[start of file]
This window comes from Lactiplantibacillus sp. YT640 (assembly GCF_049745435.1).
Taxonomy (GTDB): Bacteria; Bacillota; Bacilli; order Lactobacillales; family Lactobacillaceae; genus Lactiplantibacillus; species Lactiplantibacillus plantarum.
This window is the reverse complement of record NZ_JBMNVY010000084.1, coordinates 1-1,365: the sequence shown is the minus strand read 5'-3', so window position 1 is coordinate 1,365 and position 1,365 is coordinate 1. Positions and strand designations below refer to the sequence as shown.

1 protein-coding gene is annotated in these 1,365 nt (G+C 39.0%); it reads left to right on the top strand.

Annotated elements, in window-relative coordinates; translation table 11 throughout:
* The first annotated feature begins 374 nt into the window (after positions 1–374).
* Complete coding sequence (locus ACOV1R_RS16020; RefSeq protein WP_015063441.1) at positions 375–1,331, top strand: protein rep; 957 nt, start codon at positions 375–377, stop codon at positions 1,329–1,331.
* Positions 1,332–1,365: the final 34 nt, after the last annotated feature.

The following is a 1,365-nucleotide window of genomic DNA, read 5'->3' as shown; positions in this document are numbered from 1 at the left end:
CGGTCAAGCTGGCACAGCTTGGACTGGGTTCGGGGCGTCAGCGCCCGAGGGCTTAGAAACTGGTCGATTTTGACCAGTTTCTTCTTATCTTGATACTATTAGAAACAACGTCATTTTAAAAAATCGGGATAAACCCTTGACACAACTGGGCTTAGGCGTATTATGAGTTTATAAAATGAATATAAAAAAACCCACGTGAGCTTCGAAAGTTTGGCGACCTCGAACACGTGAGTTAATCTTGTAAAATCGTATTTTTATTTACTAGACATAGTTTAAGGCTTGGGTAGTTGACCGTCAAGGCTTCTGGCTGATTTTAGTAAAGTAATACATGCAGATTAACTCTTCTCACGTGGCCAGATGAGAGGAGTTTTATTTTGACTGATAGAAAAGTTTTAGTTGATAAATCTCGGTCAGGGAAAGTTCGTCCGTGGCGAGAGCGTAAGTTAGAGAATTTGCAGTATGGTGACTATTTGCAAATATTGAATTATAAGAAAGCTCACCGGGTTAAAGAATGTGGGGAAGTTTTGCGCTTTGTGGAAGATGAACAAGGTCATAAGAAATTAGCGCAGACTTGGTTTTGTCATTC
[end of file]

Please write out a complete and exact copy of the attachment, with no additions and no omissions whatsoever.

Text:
This window comes from Lactiplantibacillus sp. YT640 (assembly GCF_049745435.1).
Taxonomy (GTDB): Bacteria; Bacillota; Bacilli; order Lactobacillales; family Lactobacillaceae; genus Lactiplantibacillus; species Lactiplantibacillus plantarum.
This window is the reverse complement of record NZ_JBMNVY010000084.1, coordinates 1-1,365: the sequence shown is the minus strand read 5'-3', so window position 1 is coordinate 1,365 and position 1,365 is coordinate 1. Positions and strand designations below refer to the sequence as shown.

1 protein-coding gene is annotated in these 1,365 nt (G+C 39.0%); it reads left to right on the top strand.

Annotated elements, in window-relative coordinates; translation table 11 throughout:
* The first annotated feature begins 374 nt into the window (after positions 1–374).
* Complete coding sequence (locus ACOV1R_RS16020; RefSeq protein WP_015063441.1) at positions 375–1,331, top strand: protein rep; 957 nt, start codon at positions 375–377, stop codon at positions 1,329–1,331.
* Positions 1,332–1,365: the final 34 nt, after the last annotated feature.

The following is a 1,365-nucleotide window of genomic DNA, read 5'->3' as shown; positions in this document are numbered from 1 at the left end:
CGGTCAAGCTGGCACAGCTTGGACTGGGTTCGGGGCGTCAGCGCCCGAGGGCTTAGAAACTGGTCGATTTTGACCAGTTTCTTCTTATCTTGATACTATTAGAAACAACGTCATTTTAAAAAATCGGGATAAACCCTTGACACAACTGGGCTTAGGCGTATTATGAGTTTATAAAATGAATATAAAAAAACCCACGTGAGCTTCGAAAGTTTGGCGACCTCGAACACGTGAGTTAATCTTGTAAAATCGTATTTTTATTTACTAGACATAGTTTAAGGCTTGGGTAGTTGACCGTCAAGGCTTCTGGCTGATTTTAGTAAAGTAATACATGCAGATTAACTCTTCTCACGTGGCCAGATGAGAGGAGTTTTATTTTGACTGATAGAAAAGTTTTAGTTGATAAATCTCGGTCAGGGAAAGTTCGTCCGTGGCGAGAGCGTAAGTTAGAGAATTTGCAGTATGGTGACTATTTGCAAATATTGAATTATAAGAAAGCTCACCGGGTTAAAGAATGTGGGGAAGTTTTGCGCTTTGTGGAAGATGAACAAGGTCATAAGAAATTAGCGCAGACTTGGTTTTGTCATTC